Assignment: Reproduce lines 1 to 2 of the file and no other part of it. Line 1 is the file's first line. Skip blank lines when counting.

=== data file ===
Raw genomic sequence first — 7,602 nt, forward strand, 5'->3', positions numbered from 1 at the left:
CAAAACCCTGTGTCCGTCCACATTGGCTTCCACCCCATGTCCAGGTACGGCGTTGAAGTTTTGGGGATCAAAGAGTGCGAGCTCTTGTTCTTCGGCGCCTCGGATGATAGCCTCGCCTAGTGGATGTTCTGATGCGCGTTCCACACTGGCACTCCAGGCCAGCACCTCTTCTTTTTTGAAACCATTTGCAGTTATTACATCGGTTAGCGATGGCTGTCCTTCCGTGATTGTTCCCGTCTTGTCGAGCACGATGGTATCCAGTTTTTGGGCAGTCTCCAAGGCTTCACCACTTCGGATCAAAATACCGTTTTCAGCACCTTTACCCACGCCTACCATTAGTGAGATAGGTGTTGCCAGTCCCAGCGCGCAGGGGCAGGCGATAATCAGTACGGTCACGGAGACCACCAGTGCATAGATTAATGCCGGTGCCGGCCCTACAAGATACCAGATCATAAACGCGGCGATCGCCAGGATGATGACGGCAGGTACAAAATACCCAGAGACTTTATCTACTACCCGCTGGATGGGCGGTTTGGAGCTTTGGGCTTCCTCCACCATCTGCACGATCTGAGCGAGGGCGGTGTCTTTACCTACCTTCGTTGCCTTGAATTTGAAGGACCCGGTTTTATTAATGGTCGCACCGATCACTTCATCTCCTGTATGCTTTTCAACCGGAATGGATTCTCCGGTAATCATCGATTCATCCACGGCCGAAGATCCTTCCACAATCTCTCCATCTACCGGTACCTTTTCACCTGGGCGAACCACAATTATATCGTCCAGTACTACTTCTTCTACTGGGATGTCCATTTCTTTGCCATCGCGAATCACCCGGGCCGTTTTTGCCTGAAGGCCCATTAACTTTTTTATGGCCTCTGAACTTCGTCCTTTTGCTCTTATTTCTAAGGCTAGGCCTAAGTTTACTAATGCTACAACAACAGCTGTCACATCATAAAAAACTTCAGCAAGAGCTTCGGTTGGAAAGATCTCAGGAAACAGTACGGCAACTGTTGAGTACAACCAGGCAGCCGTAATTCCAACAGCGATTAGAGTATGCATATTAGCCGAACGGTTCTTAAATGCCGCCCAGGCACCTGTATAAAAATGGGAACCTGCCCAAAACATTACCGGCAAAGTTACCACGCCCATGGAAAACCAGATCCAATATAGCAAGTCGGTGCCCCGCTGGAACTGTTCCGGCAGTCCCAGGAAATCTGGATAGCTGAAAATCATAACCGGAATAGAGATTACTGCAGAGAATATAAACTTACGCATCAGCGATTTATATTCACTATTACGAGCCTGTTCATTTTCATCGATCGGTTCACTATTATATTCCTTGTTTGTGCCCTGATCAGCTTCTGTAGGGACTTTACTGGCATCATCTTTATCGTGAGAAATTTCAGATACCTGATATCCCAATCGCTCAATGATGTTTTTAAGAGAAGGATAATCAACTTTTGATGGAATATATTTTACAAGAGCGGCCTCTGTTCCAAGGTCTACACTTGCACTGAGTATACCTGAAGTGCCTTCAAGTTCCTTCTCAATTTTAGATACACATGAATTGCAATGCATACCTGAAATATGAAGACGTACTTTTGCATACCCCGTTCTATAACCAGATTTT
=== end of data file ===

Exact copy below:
Raw genomic sequence first — 7,602 nt, forward strand, 5'->3', positions numbered from 1 at the left:
CAAAACCCTGTGTCCGTCCACATTGGCTTCCACCCCATGTCCAGGTACGGCGTTGAAGTTTTGGGGATCAAAGAGTGCGAGCTCTTGTTCTTCGGCGCCTCGGATGATAGCCTCGCCTAGTGGATGTTCTGATGCGCGTTCCACACTGGCACTCCAGGCCAGCACCTCTTCTTTTTTGAAACCATTTGCAGTTATTACATCGGTTAGCGATGGCTGTCCTTCCGTGATTGTTCCCGTCTTGTCGAGCACGATGGTATCCAGTTTTTGGGCAGTCTCCAAGGCTTCACCACTTCGGATCAAAATACCGTTTTCAGCACCTTTACCCACGCCTACCATTAGTGAGATAGGTGTTGCCAGTCCCAGCGCGCAGGGGCAGGCGATAATCAGTACGGTCACGGAGACCACCAGTGCATAGATTAATGCCGGTGCCGGCCCTACAAGATACCAGATCATAAACGCGGCGATCGCCAGGATGATGACGGCAGGTACAAAATACCCAGAGACTTTATCTACTACCCGCTGGATGGGCGGTTTGGAGCTTTGGGCTTCCTCCACCATCTGCACGATCTGAGCGAGGGCGGTGTCTTTACCTACCTTCGTTGCCTTGAATTTGAAGGACCCGGTTTTATTAATGGTCGCACCGATCACTTCATCTCCTGTATGCTTTTCAACCGGAATGGATTCTCCGGTAATCATCGATTCATCCACGGCCGAAGATCCTTCCACAATCTCTCCATCTACCGGTACCTTTTCACCTGGGCGAACCACAATTATATCGTCCAGTACTACTTCTTCTACTGGGATGTCCATTTCTTTGCCATCGCGAATCACCCGGGCCGTTTTTGCCTGAAGGCCCATTAACTTTTTTATGGCCTCTGAACTTCGTCCTTTTGCTCTTATTTCTAAGGCTAGGCCTAAGTTTACTAATGCTACAACAACAGCTGTCACATCATAAAAAACTTCAGCAAGAGCTTCGGTTGGAAAGATCTCAGGAAACAGTACGGCAACTGTTGAGTACAACCAGGCAGCCGTAATTCCAACAGCGATTAGAGTATGCATATTAGCCGAACGGTTCTTAAATGCCGCCCAGGCACCTGTATAAAAATGGGAACCTGCCCAAAACATTACCGGCAAAGTTACCACGCCCATGGAAAACCAGATCCAATATAGCAAGTCGGTGCCCCGCTGGAACTGTTCCGGCAGTCCCAGGAAATCTGGATAGCTGAAAATCATAACCGGAATAGAGATTACTGCAGAGAATATAAACTTACGCATCAGCGATTTATATTCACTATTACGAGCCTGTTCATTTTCATCGATCGGTTCACTATTATATTCCTTGTTTGTGCCCTGATCAGCTTCTGTAGGGACTTTACTGGCATCATCTTTATCGTGAGAAATTTCAGATACCTGATATCCCAATCGCTCAATGATGTTTTTAAGAGAAGGATAATCAACTTTTGATGGAATATATTTTACAAGAGCGGCCTCTGTTCCAAGGTCTACACTTGCACTGAGTATACCTGAAGTGCCTTCAAGTTCCTTCTCAATTTTAGATACACATGAATTGCAATGCATACCTGAAATATGAAGACGTACTTTTGCATACCCCGTTCTATAACCAGATTTT